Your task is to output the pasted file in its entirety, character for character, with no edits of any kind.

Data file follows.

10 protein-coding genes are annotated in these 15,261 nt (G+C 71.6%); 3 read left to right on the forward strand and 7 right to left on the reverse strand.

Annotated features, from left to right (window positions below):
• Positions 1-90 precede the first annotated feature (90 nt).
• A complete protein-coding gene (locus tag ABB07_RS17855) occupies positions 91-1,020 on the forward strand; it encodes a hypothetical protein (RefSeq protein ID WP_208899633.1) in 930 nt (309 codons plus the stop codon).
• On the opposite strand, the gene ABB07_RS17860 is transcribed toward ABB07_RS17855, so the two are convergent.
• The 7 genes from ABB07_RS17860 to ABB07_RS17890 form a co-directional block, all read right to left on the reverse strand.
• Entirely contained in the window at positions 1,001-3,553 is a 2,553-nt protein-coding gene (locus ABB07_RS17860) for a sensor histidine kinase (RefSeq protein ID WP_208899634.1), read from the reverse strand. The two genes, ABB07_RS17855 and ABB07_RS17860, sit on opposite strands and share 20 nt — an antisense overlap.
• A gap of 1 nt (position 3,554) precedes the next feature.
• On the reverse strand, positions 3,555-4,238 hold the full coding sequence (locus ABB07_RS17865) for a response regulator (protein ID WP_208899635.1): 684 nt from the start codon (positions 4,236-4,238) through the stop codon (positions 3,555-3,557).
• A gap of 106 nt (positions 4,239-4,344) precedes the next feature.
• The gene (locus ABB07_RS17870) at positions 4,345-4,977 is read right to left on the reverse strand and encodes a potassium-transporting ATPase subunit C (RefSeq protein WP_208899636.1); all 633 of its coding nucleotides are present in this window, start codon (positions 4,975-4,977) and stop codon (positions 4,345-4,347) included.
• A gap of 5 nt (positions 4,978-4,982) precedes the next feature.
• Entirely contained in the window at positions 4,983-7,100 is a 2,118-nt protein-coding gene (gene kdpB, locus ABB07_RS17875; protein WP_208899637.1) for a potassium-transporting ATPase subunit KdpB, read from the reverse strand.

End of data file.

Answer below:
10 protein-coding genes are annotated in these 15,261 nt (G+C 71.6%); 3 read left to right on the forward strand and 7 right to left on the reverse strand.

Annotated features, from left to right (window positions below):
• Positions 1-90 precede the first annotated feature (90 nt).
• A complete protein-coding gene (locus tag ABB07_RS17855) occupies positions 91-1,020 on the forward strand; it encodes a hypothetical protein (RefSeq protein ID WP_208899633.1) in 930 nt (309 codons plus the stop codon).
• On the opposite strand, the gene ABB07_RS17860 is transcribed toward ABB07_RS17855, so the two are convergent.
• The 7 genes from ABB07_RS17860 to ABB07_RS17890 form a co-directional block, all read right to left on the reverse strand.
• Entirely contained in the window at positions 1,001-3,553 is a 2,553-nt protein-coding gene (locus ABB07_RS17860) for a sensor histidine kinase (RefSeq protein ID WP_208899634.1), read from the reverse strand. The two genes, ABB07_RS17855 and ABB07_RS17860, sit on opposite strands and share 20 nt — an antisense overlap.
• A gap of 1 nt (position 3,554) precedes the next feature.
• On the reverse strand, positions 3,555-4,238 hold the full coding sequence (locus ABB07_RS17865) for a response regulator (protein ID WP_208899635.1): 684 nt from the start codon (positions 4,236-4,238) through the stop codon (positions 3,555-3,557).
• A gap of 106 nt (positions 4,239-4,344) precedes the next feature.
• The gene (locus ABB07_RS17870) at positions 4,345-4,977 is read right to left on the reverse strand and encodes a potassium-transporting ATPase subunit C (RefSeq protein WP_208899636.1); all 633 of its coding nucleotides are present in this window, start codon (positions 4,975-4,977) and stop codon (positions 4,345-4,347) included.
• A gap of 5 nt (positions 4,978-4,982) precedes the next feature.
• Entirely contained in the window at positions 4,983-7,100 is a 2,118-nt protein-coding gene (gene kdpB, locus ABB07_RS17875; protein WP_208899637.1) for a potassium-transporting ATPase subunit KdpB, read from the reverse strand.